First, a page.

We were exhausted when we finally climbed the stairs up to our rooms that first night in Venice. It was difficult to give in to sleep in such a wonderful city with all the sights and sounds it had to offer, but we had been traveling since the evening before, a long flight from New York's JFK to Milan, then a train from Milan to Venice, a quick stop in our rooms, and back out again to explore the streets of Venice and find that enchanting little restaurant.
My travel companions planned to get up early and explore more of the city, but I felt a need to sleep in, and ultimately was glad I did. It was warm that September night so I opened the bedroom window and lay there listening to the voices of the people passing by on the street below. Eventually, I drifted off to sleep only to wake in the dark to what sounded like gunshots. I lay there holding my breath while trying to make sense of what I was hearing. The loud voices persisted as did an occasional "gunshot." While I never did have the courage to get out of bed and look out the window, eventually I realized someone close by had a TV on and the volume was turned up. It was two or three in morning, and I was wide awake. As the morning dawned outside the window, the loud TV still blared away, and the morning sounds of delivery trucks and doors being opened and closed joined the campaign to keep me awake. That's when I finally fell asleep.
It was mid-morning and the sky was grey when I woke. A half hour later my travel companions returned from their morning walk. By the time I left the apartment it had begun to rain. I stopped at the shop on the corner and stood at a small counter where I ate a freshly baked croussant and drank freshly squeezed orange juice and watched people traffic as it passed by the big picture window. When breakfast was finished, it was time for the adventure to begin.
I popped open my umbrella and headed down the narrow street toward St. Mark's Square, occasionally bobbing up and down as I walked to avoid poking passers-by or being poked by someone else's open umbrella. Small leather shops, tiny restaurants, and a few footbridges later the narrow street opened into enormous St. Mark's Square. Rather than "opened" into the square, maybe a better word would be "spilled" into St. Mark's Square. By the time I arrived at the square it was pouring rain.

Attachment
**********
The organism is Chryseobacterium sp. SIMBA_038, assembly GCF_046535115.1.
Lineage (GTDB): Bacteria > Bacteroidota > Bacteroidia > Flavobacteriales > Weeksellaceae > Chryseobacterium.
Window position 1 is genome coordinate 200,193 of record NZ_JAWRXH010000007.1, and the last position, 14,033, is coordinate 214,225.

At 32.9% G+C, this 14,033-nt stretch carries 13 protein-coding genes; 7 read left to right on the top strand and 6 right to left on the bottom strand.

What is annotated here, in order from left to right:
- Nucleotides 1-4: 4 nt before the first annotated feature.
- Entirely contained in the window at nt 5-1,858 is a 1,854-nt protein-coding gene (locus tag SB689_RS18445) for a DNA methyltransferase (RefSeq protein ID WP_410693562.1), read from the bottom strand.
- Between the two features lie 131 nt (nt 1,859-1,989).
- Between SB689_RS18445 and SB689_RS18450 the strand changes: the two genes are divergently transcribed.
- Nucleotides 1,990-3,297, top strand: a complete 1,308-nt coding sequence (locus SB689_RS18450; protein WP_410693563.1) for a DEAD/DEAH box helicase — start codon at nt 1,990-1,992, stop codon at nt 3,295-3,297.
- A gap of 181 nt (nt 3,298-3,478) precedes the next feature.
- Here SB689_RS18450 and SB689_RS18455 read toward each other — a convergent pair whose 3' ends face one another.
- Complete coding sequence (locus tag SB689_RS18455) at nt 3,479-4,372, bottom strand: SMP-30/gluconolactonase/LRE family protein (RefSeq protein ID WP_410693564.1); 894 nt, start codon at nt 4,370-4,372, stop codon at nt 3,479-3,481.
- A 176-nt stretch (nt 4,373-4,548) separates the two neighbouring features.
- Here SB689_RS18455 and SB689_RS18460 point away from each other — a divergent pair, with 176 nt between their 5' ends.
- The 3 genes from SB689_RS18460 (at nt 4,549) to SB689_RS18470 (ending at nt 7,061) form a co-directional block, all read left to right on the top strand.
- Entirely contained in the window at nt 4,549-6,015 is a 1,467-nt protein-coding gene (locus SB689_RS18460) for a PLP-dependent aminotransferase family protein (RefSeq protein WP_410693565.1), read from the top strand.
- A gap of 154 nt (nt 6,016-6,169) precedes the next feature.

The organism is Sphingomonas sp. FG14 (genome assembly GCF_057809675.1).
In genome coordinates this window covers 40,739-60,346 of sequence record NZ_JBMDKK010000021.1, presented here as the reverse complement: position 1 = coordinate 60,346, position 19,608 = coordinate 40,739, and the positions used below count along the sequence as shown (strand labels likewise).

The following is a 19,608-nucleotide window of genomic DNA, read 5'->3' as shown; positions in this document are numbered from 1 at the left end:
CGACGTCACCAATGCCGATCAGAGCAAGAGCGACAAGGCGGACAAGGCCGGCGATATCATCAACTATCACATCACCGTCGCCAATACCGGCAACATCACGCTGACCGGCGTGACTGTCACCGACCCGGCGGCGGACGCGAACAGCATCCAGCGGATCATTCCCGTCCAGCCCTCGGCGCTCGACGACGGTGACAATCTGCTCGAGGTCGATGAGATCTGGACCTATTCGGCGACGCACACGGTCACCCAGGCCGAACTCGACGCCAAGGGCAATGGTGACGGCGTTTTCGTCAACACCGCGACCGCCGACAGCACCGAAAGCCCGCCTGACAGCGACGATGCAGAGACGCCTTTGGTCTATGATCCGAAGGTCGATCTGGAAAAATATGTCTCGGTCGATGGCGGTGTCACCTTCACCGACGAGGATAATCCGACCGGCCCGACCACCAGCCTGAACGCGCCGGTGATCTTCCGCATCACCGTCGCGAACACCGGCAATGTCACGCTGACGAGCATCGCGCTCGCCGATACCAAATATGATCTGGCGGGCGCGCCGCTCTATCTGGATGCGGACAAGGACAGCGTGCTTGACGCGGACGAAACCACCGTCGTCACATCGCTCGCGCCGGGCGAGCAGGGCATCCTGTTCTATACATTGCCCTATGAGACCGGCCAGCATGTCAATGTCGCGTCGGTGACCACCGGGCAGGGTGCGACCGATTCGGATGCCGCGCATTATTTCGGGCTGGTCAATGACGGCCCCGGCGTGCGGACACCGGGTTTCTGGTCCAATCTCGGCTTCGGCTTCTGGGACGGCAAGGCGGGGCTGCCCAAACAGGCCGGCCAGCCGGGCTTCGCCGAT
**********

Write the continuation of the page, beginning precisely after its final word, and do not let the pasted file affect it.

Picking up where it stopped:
It was warm that day, which meant even as my summer dress began to soak up the rain, and my open sandals sank into the ankle deep water that had accumulated in spots around the square, I wasn't chilly at all. I believe it was around that time that I decided to abandon my umbrella, give into the rain, and enjoy Venice. As I stood in the square, the magnificant St. Mark's Basilica in front of me, I had an epiphany and decided to include my open, yet useless umbrella, in every picture I took that afternoon.
As a result, I created a complete and unique album of that afternoon in Venice. My open umbrella in front of St. Mark's Bascillica, next to the ages old lion statue protecting the basilica, on a bench in front of the square's beautiful clock tower. I left the square via a side street, and found myself standing on a footbridge. In the distance two more footbridges spanned the same canal and I recognized an imagne of the city I had seen before, but couldn't place where. I placed my umbrella on the footbridge and stepped back to take a photo as a filled gondola rolled closer. The wind picked up and moved the umbrella but luckily two young men were standing nearby and grabbed it before it went airborne and conked the gondolier on the head.
Moving on ... I turned the corner and there in front of me was the magnificant Grand Canal. The water was choppy in the Canal, making the hundred gondolas and water taxis parked at the blocks-long landing bob up and down precariously. Across the lagoon I could see the beauty of Venetian architecture on display. It was pouring rain, my hair and dress were soaked through, but it truly was a stunning moment.
Gradually, my umbrella and I made our way down the Grand Canal landing, crossing untold bridges, passing hotels and buildings from the 14th and 15th centuries, stopping near statues, at the water's edge, sometimes just stopping to drink it all in, always taking photos. I had only a vague idea of where I was in relation to where I was staying, but it didn't matter.
Eventually, and quite reluctantly, I wandered down a side street that I thought would bring me back to my apartment and, with a few minor detours, much to my surprise, it did. I climbed the stairs, and entered the apartment to find my travel companions, my completely dry travel companions, waiting for me.
To be continued ...